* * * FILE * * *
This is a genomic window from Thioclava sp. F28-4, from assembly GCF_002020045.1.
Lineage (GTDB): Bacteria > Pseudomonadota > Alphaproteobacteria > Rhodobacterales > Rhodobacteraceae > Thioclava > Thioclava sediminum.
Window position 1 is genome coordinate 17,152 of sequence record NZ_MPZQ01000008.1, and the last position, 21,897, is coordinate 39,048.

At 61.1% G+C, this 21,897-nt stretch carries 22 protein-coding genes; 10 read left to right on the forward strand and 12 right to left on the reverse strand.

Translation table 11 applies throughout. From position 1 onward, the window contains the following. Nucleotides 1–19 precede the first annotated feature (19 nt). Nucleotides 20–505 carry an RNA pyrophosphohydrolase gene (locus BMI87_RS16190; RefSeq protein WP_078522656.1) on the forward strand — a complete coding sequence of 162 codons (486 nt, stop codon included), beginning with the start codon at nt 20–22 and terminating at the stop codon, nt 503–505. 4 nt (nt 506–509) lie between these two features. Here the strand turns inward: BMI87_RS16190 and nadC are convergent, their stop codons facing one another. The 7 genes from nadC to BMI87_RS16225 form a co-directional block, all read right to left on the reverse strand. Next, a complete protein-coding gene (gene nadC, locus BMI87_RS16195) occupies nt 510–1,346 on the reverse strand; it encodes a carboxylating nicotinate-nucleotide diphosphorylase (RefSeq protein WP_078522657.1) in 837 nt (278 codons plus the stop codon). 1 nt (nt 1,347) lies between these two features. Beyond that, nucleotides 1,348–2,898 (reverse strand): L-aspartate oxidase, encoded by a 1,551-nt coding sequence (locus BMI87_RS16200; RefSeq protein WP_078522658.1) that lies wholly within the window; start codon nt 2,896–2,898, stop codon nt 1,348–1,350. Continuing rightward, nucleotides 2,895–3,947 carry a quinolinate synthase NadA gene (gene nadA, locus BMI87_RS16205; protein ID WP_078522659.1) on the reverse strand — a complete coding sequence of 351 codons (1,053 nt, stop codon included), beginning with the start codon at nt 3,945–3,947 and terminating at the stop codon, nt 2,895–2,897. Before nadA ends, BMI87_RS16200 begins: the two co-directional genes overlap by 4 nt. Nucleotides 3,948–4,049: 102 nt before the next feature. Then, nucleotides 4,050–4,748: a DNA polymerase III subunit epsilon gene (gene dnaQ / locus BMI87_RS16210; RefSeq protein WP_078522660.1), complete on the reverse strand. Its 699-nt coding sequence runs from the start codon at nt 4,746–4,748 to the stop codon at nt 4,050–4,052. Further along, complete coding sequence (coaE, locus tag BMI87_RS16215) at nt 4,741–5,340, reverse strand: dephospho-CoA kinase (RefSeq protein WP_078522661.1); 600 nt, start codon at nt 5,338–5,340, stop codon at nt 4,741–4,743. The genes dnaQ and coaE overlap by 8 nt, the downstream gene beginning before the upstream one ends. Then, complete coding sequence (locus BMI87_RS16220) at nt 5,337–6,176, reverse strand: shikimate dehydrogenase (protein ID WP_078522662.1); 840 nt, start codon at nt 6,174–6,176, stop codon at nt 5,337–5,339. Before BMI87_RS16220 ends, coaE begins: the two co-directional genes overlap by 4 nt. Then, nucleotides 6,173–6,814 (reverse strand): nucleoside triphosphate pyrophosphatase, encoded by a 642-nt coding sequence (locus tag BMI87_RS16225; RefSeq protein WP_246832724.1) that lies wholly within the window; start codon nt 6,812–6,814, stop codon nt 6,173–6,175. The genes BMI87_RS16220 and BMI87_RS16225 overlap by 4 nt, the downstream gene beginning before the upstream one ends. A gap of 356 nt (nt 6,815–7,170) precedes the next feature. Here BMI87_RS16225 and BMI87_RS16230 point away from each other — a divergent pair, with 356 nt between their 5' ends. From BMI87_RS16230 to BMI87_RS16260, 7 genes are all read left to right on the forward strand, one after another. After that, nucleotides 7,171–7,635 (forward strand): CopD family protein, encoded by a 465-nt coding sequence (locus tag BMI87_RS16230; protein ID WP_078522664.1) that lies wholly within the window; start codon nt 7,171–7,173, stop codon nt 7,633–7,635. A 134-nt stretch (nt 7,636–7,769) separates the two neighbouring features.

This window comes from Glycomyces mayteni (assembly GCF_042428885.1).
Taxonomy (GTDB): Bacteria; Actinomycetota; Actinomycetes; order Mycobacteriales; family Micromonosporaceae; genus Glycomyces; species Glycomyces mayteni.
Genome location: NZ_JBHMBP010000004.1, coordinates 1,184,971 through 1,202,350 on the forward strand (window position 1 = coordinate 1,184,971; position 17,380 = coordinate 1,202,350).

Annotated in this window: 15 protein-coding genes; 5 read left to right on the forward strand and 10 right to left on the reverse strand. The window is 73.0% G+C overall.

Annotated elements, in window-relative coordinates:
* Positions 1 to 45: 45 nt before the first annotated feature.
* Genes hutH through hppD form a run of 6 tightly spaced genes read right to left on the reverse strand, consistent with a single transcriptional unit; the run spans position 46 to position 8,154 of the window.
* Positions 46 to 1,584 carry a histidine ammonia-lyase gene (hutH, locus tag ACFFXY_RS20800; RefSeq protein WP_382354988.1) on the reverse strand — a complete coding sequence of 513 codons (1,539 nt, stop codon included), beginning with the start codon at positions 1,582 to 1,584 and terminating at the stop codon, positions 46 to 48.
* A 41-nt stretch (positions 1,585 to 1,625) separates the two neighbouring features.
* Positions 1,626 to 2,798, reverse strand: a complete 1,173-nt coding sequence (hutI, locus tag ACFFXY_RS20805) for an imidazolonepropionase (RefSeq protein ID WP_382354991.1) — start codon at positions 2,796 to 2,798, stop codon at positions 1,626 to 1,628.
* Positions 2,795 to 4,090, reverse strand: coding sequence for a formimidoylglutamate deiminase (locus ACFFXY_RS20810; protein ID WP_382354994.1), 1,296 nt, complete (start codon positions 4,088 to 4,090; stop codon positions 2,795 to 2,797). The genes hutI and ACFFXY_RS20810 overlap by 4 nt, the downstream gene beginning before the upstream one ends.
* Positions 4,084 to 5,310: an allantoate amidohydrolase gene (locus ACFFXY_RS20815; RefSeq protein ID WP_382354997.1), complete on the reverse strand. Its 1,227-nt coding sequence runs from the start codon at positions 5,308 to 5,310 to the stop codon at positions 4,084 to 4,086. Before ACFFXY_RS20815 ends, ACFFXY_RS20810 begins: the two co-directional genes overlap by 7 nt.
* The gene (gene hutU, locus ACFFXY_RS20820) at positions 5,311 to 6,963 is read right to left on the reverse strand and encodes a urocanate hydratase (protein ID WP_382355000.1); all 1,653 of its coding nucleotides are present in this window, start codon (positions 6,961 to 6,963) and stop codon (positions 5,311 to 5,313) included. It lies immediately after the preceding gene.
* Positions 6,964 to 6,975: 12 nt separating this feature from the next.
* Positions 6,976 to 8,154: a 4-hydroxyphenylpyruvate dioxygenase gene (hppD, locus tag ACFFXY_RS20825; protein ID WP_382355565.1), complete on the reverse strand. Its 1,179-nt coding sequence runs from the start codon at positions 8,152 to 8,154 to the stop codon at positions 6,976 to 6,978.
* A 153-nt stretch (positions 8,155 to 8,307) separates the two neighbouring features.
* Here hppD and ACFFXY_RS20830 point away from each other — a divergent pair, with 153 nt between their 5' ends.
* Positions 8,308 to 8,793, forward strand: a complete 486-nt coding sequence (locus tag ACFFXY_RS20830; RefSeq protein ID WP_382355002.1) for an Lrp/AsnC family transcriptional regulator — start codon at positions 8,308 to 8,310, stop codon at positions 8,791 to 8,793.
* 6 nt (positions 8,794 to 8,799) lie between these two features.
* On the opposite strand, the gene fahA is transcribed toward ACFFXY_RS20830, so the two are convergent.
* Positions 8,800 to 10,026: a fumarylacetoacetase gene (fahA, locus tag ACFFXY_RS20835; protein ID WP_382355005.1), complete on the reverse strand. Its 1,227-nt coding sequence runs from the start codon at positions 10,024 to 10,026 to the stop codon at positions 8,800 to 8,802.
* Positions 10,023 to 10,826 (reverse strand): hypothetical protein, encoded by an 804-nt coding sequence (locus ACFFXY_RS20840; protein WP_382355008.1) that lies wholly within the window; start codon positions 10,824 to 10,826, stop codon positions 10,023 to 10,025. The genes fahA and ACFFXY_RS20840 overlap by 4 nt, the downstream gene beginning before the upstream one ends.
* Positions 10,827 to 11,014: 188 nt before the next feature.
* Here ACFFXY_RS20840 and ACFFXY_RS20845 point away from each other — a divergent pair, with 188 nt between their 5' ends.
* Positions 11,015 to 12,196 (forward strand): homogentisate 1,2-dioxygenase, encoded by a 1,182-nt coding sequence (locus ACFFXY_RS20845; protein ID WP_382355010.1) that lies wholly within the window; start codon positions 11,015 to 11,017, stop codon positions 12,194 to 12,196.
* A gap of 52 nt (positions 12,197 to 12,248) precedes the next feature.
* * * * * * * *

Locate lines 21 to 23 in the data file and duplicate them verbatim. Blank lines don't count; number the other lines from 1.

* A 153-nt stretch (positions 8,155 to 8,307) separates the two neighbouring features.
* Here hppD and ACFFXY_RS20830 point away from each other — a divergent pair, with 153 nt between their 5' ends.
* Positions 8,308 to 8,793, forward strand: a complete 486-nt coding sequence (locus tag ACFFXY_RS20830; RefSeq protein ID WP_382355002.1) for an Lrp/AsnC family transcriptional regulator — start codon at positions 8,308 to 8,310, stop codon at positions 8,791 to 8,793.